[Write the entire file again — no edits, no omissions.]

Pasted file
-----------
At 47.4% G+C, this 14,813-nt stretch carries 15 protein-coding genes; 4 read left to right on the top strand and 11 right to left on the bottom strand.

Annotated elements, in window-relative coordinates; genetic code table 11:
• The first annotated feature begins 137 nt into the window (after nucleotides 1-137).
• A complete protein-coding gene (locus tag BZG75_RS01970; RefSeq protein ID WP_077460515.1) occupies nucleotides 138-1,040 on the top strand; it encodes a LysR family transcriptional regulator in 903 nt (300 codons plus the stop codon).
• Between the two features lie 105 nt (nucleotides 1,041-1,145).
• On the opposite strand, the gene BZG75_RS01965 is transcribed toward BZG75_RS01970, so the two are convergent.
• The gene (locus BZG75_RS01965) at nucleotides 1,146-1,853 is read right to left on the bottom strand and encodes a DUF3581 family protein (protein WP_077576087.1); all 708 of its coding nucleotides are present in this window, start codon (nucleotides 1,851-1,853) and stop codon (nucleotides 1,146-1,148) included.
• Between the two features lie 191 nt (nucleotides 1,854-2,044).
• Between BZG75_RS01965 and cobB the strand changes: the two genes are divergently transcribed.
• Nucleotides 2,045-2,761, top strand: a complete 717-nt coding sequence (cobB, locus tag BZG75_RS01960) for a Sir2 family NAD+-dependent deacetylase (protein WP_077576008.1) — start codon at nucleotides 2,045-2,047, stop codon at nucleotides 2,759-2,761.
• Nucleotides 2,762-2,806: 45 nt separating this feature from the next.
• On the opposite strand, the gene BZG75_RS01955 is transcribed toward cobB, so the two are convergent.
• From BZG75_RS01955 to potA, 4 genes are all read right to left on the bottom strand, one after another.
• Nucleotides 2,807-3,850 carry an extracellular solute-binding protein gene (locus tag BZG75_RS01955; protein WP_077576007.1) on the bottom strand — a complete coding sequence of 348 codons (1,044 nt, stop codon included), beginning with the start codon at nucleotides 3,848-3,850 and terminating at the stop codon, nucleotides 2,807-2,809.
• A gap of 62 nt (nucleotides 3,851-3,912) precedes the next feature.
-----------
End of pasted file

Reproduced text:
At 47.4% G+C, this 14,813-nt stretch carries 15 protein-coding genes; 4 read left to right on the top strand and 11 right to left on the bottom strand.

Annotated elements, in window-relative coordinates; genetic code table 11:
• The first annotated feature begins 137 nt into the window (after nucleotides 1-137).
• A complete protein-coding gene (locus tag BZG75_RS01970; RefSeq protein ID WP_077460515.1) occupies nucleotides 138-1,040 on the top strand; it encodes a LysR family transcriptional regulator in 903 nt (300 codons plus the stop codon).
• Between the two features lie 105 nt (nucleotides 1,041-1,145).
• On the opposite strand, the gene BZG75_RS01965 is transcribed toward BZG75_RS01970, so the two are convergent.
• The gene (locus BZG75_RS01965) at nucleotides 1,146-1,853 is read right to left on the bottom strand and encodes a DUF3581 family protein (protein WP_077576087.1); all 708 of its coding nucleotides are present in this window, start codon (nucleotides 1,851-1,853) and stop codon (nucleotides 1,146-1,148) included.
• Between the two features lie 191 nt (nucleotides 1,854-2,044).
• Between BZG75_RS01965 and cobB the strand changes: the two genes are divergently transcribed.
• Nucleotides 2,045-2,761, top strand: a complete 717-nt coding sequence (cobB, locus tag BZG75_RS01960) for a Sir2 family NAD+-dependent deacetylase (protein WP_077576008.1) — start codon at nucleotides 2,045-2,047, stop codon at nucleotides 2,759-2,761.
• Nucleotides 2,762-2,806: 45 nt separating this feature from the next.
• On the opposite strand, the gene BZG75_RS01955 is transcribed toward cobB, so the two are convergent.
• From BZG75_RS01955 to potA, 4 genes are all read right to left on the bottom strand, one after another.
• Nucleotides 2,807-3,850 carry an extracellular solute-binding protein gene (locus tag BZG75_RS01955; protein WP_077576007.1) on the bottom strand — a complete coding sequence of 348 codons (1,044 nt, stop codon included), beginning with the start codon at nucleotides 3,848-3,850 and terminating at the stop codon, nucleotides 2,807-2,809.
• A gap of 62 nt (nucleotides 3,851-3,912) precedes the next feature.